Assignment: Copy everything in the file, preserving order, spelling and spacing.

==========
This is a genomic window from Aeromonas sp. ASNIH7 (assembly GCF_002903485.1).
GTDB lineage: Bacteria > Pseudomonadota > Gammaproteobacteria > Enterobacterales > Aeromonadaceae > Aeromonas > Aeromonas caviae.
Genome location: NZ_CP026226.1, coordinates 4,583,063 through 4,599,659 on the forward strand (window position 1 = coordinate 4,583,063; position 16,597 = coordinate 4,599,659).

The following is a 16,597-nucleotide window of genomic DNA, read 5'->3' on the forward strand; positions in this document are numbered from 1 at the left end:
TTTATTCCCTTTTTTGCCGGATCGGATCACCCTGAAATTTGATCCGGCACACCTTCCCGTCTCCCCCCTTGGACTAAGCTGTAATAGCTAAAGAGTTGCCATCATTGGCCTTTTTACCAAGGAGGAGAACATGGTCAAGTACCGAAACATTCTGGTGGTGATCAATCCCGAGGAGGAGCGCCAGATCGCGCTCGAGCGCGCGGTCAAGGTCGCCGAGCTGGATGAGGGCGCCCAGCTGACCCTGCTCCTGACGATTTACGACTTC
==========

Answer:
This is a genomic window from Aeromonas sp. ASNIH7 (assembly GCF_002903485.1).
GTDB lineage: Bacteria > Pseudomonadota > Gammaproteobacteria > Enterobacterales > Aeromonadaceae > Aeromonas > Aeromonas caviae.
Genome location: NZ_CP026226.1, coordinates 4,583,063 through 4,599,659 on the forward strand (window position 1 = coordinate 4,583,063; position 16,597 = coordinate 4,599,659).

The following is a 16,597-nucleotide window of genomic DNA, read 5'->3' on the forward strand; positions in this document are numbered from 1 at the left end:
TTTATTCCCTTTTTTGCCGGATCGGATCACCCTGAAATTTGATCCGGCACACCTTCCCGTCTCCCCCCTTGGACTAAGCTGTAATAGCTAAAGAGTTGCCATCATTGGCCTTTTTACCAAGGAGGAGAACATGGTCAAGTACCGAAACATTCTGGTGGTGATCAATCCCGAGGAGGAGCGCCAGATCGCGCTCGAGCGCGCGGTCAAGGTCGCCGAGCTGGATGAGGGCGCCCAGCTGACCCTGCTCCTGACGATTTACGACTTC